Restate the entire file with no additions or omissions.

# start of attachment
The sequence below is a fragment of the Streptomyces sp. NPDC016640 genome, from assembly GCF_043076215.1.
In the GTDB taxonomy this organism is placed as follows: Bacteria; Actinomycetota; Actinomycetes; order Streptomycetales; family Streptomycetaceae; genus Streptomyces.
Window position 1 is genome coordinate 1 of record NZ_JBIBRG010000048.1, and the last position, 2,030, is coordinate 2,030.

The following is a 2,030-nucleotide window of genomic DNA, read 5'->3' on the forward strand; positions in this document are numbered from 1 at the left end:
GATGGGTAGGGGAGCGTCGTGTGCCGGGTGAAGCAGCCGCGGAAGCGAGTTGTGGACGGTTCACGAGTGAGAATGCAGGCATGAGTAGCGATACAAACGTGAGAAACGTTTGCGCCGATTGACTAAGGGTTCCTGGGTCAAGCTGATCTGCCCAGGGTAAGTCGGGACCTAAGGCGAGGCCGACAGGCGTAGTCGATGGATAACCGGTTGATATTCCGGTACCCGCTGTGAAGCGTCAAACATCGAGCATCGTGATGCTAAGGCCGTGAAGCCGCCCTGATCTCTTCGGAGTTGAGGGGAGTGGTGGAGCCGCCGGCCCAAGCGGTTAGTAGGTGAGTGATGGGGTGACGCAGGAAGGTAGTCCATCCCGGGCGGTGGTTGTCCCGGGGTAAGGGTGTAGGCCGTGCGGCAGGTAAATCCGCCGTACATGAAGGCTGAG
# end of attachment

The sequence below is a fragment of the Streptomyces sp. NPDC016640 genome, from assembly GCF_043076215.1.
In the GTDB taxonomy this organism is placed as follows: Bacteria; Actinomycetota; Actinomycetes; order Streptomycetales; family Streptomycetaceae; genus Streptomyces.
Window position 1 is genome coordinate 1 of record NZ_JBIBRG010000048.1, and the last position, 2,030, is coordinate 2,030.

The following is a 2,030-nucleotide window of genomic DNA, read 5'->3' on the forward strand; positions in this document are numbered from 1 at the left end:
GATGGGTAGGGGAGCGTCGTGTGCCGGGTGAAGCAGCCGCGGAAGCGAGTTGTGGACGGTTCACGAGTGAGAATGCAGGCATGAGTAGCGATACAAACGTGAGAAACGTTTGCGCCGATTGACTAAGGGTTCCTGGGTCAAGCTGATCTGCCCAGGGTAAGTCGGGACCTAAGGCGAGGCCGACAGGCGTAGTCGATGGATAACCGGTTGATATTCCGGTACCCGCTGTGAAGCGTCAAACATCGAGCATCGTGATGCTAAGGCCGTGAAGCCGCCCTGATCTCTTCGGAGTTGAGGGGAGTGGTGGAGCCGCCGGCCCAAGCGGTTAGTAGGTGAGTGATGGGGTGACGCAGGAAGGTAGTCCATCCCGGGCGGTGGTTGTCCCGGGGTAAGGGTGTAGGCCGTGCGGCAGGTAAATCCGCCGTACATGAAGGCTGAG